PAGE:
Puzzle Complexity

Help our research by rating the difficulty of some puzzles!

Determining the difficulty of a puzzle is a nontrivial task. It requires a good understanding of the underlying mechanics, and is also inherently subjective. Yet, in order to automatically generate puzzles in a consistent and useful manner, establishing the difficulty of generated puzzles is vital.

User Study

In recent years smartphones have become commonplace, causing a huge market to appear for mobile games. As part of this, puzzle games have become increasingly popular.

Most puzzle games assign difficulty ratings to their levels, to help players select a level at their skill. These ratings are usually assigned by humans, and are often not grounded very well. Our research focuses on rating the difficulty of levels without human intervention.

We created a method to automatically calculate the difficulty of a puzzle game level. This method takes several measures, such as the size of a level, or the number of moves required to solve that level, and combines them to come up with a difficulty score for the level. We tested this method on three different games, detailed below.

We are currently collecting data. Paul Mutser has set up a user study for his Master thesis research. You can still participate!


We are able to conclude that our method is effective in predicting the difficulty of puzzle game levels. In Flow, we were able to predict the difficulty of the levels with a precision of 0.4 points on average (on a 1 to 10 scale) when compared with player-provided difficulty ratings. For both Lazors and Move we achieved an average precision of around one point.

We believe this error is small enough for practical use. Difficulty rating is subjective, and any method will never be perfect for all players. An error of less than one point is good enough to give players an indication of the difficulty of that level.


Flow is a puzzle game created by Big Duck Games. The game is laid out on a grid of varying size, with multiple coloured balls placed onto it, in such a way that there are exactly two balls of each colour. The player has to draw paths between the balls of the same colour, until all pairs are connected. The paths are not allowed to intersect, and together should fill the entire level.

In our research we found out that the difficulty of Flow levels is mostly determined by the size of the level, where larger levels generally seem to be harder. When the balls of each pair are moved further away from each other, this slightly decreases the difficulty. Having more pairs of balls also seems to decrease the level difficulty. We noticed that the amount of corners the paths make in the solution does not affect the difficulty a lot.

You can try some Flow puzzles here.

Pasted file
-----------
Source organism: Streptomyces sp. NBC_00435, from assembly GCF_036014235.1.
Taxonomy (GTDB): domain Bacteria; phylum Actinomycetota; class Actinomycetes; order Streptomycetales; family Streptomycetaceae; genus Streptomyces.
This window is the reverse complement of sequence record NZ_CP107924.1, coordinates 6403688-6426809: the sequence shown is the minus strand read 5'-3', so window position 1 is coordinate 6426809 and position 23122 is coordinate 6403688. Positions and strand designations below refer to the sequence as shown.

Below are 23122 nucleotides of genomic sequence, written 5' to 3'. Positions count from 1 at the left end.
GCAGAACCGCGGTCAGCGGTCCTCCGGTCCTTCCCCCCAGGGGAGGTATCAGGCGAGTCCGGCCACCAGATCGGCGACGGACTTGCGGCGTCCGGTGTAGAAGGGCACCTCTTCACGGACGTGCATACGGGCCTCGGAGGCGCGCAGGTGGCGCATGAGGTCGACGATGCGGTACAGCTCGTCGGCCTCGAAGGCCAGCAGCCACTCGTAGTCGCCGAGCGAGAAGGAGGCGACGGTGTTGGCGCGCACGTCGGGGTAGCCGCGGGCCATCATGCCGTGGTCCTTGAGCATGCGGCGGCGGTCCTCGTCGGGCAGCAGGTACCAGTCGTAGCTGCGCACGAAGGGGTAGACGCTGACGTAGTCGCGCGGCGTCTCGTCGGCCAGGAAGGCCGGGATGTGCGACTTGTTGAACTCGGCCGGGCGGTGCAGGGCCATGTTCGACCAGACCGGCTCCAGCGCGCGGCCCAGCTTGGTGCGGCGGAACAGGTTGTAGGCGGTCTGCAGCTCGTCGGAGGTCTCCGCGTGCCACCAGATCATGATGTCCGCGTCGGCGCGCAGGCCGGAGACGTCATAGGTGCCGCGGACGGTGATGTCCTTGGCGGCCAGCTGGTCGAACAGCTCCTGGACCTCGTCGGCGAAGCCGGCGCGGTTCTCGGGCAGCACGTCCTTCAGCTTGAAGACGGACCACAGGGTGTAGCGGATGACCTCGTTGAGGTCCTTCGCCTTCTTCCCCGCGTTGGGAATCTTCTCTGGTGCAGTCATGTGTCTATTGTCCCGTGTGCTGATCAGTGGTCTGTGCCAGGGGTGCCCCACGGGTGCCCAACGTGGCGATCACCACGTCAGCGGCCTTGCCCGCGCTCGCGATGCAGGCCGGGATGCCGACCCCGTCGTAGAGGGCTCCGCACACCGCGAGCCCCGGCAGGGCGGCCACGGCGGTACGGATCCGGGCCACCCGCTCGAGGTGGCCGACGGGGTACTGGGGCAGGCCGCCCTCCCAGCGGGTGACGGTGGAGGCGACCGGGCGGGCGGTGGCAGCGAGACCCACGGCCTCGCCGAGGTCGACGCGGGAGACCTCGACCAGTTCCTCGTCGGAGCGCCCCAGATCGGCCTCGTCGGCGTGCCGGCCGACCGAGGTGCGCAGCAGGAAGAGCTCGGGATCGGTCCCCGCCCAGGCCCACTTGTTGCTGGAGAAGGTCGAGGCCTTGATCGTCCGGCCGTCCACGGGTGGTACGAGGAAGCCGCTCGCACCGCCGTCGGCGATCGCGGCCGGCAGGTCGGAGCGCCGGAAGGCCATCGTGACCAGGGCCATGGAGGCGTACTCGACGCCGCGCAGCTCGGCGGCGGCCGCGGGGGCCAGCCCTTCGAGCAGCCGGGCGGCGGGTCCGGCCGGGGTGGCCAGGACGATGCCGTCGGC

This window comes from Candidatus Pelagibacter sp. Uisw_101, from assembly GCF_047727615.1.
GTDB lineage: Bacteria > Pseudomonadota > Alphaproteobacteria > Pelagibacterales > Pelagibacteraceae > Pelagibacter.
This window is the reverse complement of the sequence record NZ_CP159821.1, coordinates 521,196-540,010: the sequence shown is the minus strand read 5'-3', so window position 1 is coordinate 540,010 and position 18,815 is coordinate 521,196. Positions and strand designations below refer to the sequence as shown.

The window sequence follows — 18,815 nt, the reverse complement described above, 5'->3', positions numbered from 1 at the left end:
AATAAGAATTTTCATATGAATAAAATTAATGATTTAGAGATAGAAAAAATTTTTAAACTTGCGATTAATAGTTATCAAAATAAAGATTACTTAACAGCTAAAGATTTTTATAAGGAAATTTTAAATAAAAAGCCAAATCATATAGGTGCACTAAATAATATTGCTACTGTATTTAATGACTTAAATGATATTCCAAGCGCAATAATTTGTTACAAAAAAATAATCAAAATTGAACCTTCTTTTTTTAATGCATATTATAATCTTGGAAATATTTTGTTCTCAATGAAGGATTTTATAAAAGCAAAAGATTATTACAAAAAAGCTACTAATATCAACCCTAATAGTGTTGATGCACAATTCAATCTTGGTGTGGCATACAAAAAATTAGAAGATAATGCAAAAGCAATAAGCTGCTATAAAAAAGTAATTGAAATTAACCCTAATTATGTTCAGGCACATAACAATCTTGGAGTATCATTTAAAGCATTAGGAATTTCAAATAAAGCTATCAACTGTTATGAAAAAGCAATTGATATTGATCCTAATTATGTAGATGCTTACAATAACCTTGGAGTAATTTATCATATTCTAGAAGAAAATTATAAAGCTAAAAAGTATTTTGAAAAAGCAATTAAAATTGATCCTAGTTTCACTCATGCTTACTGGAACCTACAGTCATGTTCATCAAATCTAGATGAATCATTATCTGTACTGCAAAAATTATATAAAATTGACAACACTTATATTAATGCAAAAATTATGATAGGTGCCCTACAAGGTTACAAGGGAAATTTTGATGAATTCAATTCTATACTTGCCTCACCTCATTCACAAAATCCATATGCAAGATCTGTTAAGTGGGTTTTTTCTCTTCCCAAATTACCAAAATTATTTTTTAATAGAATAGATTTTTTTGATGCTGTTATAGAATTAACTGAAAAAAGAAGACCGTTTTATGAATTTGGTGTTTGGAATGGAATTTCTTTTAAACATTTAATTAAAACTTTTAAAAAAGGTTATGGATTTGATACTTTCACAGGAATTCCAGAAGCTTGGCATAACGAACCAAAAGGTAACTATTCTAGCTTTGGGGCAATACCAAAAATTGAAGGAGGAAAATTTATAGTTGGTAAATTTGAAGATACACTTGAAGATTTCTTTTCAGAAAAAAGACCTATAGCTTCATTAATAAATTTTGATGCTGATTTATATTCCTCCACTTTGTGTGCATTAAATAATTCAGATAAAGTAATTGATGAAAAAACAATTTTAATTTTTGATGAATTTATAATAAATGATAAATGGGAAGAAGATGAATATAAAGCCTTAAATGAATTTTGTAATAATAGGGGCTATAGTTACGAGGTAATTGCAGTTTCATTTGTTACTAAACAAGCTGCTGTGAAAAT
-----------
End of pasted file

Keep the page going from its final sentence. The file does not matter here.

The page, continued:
Lazors is a puzzle game created by Pyrosphere. The goal of the game is to guide a number of laser beams over a number of targets. Lasers can be guided by moving around objects that manipulate the beams. These objects include mirror blocks that reflect the beam, wall blocks that stop the beam, glass blocks that split the beam into two beams, and diamond blocks that refract the beam. For simplicity, our implementation of Lazors only makes use of mirrors to manipulate the lasers.

In our research we discovered that the number of laser beams and the number of targets hardly affect the difficulty of a level. The difficulty is strongly related to the number of times two laser beams intersect with each other. The number of mirrors, and the number of times that a beam reflects off of a mirror, does have a large influence on the difficulty. The size of a level only has a minor effect on the difficulty.

You can try some Lazors puzzles here.


Move is a puzzle game created by Nitako Brain Puzzles. In Move, players have to move a number of coloured balls to the squares of the same colour. Balls can be moved up, down, left, and right, but not through walls and each other. The challenge of the game lies in the fact that the player can only move all balls at the same time in the same direction. The player must make clever use of the walls to make the balls move relative to each other, and solve the level.

Our research shows that the size of the level, the number of balls, the number of walls, and the number of unique colours only have little effect on the difficulty of levels. The minimum number of moves required to solve a level is of high importance for the difficulty of a level. We also noticed that the intuitivity of these moves is important to calculate the difficulty. We created a simple definition of intuitivity to determine the amount of counter-intuitive moves required to solve a level. We found out that this number has the largest influence on the difficulty.

You can try some Move puzzles here.


If you want to know more about the research behind this project, you can check the following publications.


The following people have contributed to this project.
  • Marc van Kreveld
  • Maarten Löffler
  • Nicky Vendrig
  • Paul Mutser